The South African DJ turned international art curator

Mo Laudi is better known for curating the best Afrohouse beats and getting crowds on the dancefloor. Now the South African DJ has turned his talent to art: he’s curated an exhibition featuring some of the best established and up-and-coming South African artists at the Bonne Esperance Gallery in the heart of Paris, France.

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You’ll find Chris Saunder’s photo of Nozinja, the South African specialist of Shangaan electro; the hauntingly beautiful paintings with their ghostly figures by Mbali Dhlamini; and the joyous celebrations of love La Rumba Rosa made from walnut powder, chalk paint and newspaper ink by Thonton Kabeya. There’s also Porky Hefer, but instead of his iconic hanging sculptures, made out of natural cane and other materials, you’ll find a selection of hand-painted polaroids.

Other artists featured include Dineo Seshee Bopape, Kendell Geers, the photographer George Hallett, Rodan Kane Hart, Khehla Chepape Makgato, Penny Siopis, Claudia Tennant, Sammy Valhalla, Nontsikelelo Veleko and Lulama Wolf.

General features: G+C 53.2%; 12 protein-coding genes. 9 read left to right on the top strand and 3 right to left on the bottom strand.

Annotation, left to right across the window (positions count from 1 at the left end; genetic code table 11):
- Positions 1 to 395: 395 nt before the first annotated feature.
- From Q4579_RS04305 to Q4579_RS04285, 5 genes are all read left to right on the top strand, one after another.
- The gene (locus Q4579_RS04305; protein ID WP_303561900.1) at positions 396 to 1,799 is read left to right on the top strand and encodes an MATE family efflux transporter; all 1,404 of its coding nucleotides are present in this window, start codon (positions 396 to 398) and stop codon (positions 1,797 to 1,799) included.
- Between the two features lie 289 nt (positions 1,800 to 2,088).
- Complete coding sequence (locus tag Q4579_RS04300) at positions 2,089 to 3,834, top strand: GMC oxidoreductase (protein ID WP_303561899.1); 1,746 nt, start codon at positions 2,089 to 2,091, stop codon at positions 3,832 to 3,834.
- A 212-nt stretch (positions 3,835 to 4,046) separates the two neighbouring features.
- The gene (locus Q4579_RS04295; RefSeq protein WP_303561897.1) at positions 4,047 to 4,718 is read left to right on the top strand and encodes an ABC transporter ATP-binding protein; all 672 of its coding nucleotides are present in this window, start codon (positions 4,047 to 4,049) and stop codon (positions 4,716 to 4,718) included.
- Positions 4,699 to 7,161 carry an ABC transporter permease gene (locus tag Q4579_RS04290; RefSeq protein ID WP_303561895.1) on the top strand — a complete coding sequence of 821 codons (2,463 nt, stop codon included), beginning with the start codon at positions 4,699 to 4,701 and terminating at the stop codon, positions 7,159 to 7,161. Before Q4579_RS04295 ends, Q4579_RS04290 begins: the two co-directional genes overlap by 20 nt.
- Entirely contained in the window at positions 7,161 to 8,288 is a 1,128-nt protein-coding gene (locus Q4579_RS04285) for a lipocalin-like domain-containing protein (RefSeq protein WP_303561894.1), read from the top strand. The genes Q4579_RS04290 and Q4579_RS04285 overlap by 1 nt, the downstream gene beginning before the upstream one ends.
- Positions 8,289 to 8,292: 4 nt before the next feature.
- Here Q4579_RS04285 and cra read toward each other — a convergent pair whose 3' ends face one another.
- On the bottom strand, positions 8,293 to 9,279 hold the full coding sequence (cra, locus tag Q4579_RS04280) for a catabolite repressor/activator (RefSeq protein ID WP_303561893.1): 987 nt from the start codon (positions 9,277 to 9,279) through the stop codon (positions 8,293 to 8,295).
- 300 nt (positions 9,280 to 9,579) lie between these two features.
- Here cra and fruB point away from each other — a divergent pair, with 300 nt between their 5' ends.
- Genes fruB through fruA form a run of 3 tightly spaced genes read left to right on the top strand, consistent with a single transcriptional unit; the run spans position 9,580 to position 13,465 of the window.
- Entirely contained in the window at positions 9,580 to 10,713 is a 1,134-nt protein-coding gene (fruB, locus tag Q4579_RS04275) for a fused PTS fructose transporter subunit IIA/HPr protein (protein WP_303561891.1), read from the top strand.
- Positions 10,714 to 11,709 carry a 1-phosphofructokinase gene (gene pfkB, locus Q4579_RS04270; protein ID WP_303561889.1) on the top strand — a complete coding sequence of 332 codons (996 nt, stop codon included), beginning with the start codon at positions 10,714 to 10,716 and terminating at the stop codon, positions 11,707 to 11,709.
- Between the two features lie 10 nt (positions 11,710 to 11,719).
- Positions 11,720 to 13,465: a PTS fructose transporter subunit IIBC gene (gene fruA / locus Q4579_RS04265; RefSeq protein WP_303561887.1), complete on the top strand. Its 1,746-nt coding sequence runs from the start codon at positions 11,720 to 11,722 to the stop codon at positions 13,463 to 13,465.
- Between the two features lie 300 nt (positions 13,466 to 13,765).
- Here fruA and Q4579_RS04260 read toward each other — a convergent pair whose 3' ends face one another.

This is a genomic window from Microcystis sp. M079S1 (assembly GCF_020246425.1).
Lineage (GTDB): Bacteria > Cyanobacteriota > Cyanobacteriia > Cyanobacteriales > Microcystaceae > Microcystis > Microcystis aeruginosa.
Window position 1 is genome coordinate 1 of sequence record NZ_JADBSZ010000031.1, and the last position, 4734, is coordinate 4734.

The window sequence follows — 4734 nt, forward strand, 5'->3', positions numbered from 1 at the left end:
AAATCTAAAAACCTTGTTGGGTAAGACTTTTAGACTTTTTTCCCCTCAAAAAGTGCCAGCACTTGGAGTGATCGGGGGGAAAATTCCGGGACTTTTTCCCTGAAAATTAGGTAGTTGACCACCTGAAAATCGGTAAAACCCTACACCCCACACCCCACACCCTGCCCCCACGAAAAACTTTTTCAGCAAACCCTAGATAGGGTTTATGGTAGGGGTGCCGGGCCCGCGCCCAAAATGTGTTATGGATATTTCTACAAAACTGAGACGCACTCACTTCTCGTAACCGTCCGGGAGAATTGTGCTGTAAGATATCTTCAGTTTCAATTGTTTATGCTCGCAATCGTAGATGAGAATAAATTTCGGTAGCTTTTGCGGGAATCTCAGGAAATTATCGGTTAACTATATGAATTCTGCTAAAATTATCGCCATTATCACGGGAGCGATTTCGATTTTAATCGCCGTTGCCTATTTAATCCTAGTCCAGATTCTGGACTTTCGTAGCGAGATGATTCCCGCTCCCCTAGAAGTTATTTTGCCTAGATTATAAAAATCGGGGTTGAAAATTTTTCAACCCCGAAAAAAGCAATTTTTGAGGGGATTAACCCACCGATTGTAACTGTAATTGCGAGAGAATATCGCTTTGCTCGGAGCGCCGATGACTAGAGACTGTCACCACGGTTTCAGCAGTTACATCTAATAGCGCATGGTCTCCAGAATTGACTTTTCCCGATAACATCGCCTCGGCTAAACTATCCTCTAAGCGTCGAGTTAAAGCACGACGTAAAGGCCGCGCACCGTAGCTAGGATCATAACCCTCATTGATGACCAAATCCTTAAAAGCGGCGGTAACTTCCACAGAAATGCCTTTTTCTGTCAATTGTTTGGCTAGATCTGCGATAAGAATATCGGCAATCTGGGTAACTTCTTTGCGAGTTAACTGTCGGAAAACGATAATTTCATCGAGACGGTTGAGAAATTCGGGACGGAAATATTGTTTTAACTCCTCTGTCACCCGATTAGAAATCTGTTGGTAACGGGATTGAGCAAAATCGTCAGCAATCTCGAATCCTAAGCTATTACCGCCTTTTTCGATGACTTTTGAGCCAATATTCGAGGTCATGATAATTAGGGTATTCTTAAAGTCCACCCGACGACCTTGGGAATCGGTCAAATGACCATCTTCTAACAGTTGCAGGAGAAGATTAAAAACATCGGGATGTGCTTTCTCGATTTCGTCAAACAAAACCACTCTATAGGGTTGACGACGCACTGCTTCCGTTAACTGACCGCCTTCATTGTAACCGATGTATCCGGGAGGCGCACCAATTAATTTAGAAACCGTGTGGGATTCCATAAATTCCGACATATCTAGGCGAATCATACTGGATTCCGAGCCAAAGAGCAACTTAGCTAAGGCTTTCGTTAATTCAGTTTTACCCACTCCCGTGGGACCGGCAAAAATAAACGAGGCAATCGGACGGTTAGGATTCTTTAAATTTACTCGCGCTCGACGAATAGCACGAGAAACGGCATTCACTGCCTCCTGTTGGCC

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A post shared by Mbali Dhlamini (@imbalidhlamini)


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A post shared by Thonton Kabeya (@thontonkabeya)

The exhibition is full of surprises. The church next door has been taken over by a magnificent sound installation ‘A Conversation with Gerard Sekoto.’ It was recorded in 1959 when Sekoto lived in Paris and is the first time the singing and music of the South African painter has been heard in a public space, says curator Mo Laudi.  “This is quite historic. His songs, Negro spirituals, are about the struggle and protest of slaves.”

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